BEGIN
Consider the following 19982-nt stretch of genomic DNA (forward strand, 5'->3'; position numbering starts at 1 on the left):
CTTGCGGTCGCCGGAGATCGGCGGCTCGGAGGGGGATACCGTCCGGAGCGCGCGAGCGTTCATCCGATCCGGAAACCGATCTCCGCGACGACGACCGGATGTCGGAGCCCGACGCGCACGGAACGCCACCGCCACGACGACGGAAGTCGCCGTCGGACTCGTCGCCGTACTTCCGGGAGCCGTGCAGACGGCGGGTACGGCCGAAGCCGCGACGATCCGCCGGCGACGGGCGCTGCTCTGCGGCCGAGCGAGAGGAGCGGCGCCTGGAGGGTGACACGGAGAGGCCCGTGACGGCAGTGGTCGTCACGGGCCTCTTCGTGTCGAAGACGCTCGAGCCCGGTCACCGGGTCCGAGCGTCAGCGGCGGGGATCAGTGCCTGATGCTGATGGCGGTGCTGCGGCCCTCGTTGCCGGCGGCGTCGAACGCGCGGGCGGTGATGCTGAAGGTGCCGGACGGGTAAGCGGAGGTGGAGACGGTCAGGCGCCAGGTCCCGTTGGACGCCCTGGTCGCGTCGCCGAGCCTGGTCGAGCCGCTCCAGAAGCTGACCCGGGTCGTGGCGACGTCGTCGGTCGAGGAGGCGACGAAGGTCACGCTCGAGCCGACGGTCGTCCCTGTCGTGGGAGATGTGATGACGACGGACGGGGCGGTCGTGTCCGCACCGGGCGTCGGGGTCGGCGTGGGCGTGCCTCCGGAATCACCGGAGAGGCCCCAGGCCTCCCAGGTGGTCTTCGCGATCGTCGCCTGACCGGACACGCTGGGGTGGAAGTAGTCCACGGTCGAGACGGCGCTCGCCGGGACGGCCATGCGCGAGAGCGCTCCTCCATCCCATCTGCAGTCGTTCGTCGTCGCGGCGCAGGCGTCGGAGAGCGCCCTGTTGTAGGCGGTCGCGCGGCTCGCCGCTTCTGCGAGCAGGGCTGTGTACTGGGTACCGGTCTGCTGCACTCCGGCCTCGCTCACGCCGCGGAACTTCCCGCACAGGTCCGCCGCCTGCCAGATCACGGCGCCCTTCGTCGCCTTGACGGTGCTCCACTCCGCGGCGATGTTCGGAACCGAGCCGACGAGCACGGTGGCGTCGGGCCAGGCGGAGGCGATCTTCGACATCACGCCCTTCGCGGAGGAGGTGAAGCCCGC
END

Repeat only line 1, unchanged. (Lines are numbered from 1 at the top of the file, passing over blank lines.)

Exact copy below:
Consider the following 19982-nt stretch of genomic DNA (forward strand, 5'->3'; position numbering starts at 1 on the left):